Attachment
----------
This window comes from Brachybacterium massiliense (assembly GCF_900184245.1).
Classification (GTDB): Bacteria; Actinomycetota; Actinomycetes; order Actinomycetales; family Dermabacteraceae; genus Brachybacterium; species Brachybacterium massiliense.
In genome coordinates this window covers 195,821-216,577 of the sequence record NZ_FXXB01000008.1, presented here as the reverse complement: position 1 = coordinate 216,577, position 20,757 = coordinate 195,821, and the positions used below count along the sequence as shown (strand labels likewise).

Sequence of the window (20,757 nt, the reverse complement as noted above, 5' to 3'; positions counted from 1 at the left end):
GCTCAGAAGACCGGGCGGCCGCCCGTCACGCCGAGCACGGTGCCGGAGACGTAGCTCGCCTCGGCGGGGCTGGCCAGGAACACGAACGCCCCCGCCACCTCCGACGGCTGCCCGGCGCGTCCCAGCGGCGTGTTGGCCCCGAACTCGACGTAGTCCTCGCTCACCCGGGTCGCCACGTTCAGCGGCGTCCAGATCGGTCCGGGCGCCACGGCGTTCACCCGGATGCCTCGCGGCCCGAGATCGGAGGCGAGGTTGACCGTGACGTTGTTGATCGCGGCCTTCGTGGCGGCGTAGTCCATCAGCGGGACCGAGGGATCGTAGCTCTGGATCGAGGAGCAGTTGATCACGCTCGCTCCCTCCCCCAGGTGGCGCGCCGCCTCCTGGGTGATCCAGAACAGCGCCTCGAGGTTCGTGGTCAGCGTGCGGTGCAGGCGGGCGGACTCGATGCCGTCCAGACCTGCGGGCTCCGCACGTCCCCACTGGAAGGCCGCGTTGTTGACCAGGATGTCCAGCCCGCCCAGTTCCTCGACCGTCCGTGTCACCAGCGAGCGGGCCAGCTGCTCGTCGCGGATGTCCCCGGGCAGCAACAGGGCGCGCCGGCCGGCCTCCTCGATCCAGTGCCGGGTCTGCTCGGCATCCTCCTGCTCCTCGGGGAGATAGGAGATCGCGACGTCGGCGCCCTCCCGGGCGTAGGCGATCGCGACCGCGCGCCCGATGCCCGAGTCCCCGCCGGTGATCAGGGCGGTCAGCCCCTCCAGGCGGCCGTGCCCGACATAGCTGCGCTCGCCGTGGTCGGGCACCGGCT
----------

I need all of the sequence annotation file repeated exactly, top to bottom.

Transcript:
This window comes from Brachybacterium massiliense (assembly GCF_900184245.1).
Classification (GTDB): Bacteria; Actinomycetota; Actinomycetes; order Actinomycetales; family Dermabacteraceae; genus Brachybacterium; species Brachybacterium massiliense.
In genome coordinates this window covers 195,821-216,577 of the sequence record NZ_FXXB01000008.1, presented here as the reverse complement: position 1 = coordinate 216,577, position 20,757 = coordinate 195,821, and the positions used below count along the sequence as shown (strand labels likewise).

Sequence of the window (20,757 nt, the reverse complement as noted above, 5' to 3'; positions counted from 1 at the left end):
GCTCAGAAGACCGGGCGGCCGCCCGTCACGCCGAGCACGGTGCCGGAGACGTAGCTCGCCTCGGCGGGGCTGGCCAGGAACACGAACGCCCCCGCCACCTCCGACGGCTGCCCGGCGCGTCCCAGCGGCGTGTTGGCCCCGAACTCGACGTAGTCCTCGCTCACCCGGGTCGCCACGTTCAGCGGCGTCCAGATCGGTCCGGGCGCCACGGCGTTCACCCGGATGCCTCGCGGCCCGAGATCGGAGGCGAGGTTGACCGTGACGTTGTTGATCGCGGCCTTCGTGGCGGCGTAGTCCATCAGCGGGACCGAGGGATCGTAGCTCTGGATCGAGGAGCAGTTGATCACGCTCGCTCCCTCCCCCAGGTGGCGCGCCGCCTCCTGGGTGATCCAGAACAGCGCCTCGAGGTTCGTGGTCAGCGTGCGGTGCAGGCGGGCGGACTCGATGCCGTCCAGACCTGCGGGCTCCGCACGTCCCCACTGGAAGGCCGCGTTGTTGACCAGGATGTCCAGCCCGCCCAGTTCCTCGACCGTCCGTGTCACCAGCGAGCGGGCCAGCTGCTCGTCGCGGATGTCCCCGGGCAGCAACAGGGCGCGCCGGCCGGCCTCCTCGATCCAGTGCCGGGTCTGCTCGGCATCCTCCTGCTCCTCGGGGAGATAGGAGATCGCGACGTCGGCGCCCTCCCGGGCGTAGGCGATCGCGACCGCGCGCCCGATGCCCGAGTCCCCGCCGGTGATCAGGGCGGTCAGCCCCTCCAGGCGGCCGTGCCCGACATAGCTGCGCTCGCCGTGGTCGGGCACCGGCT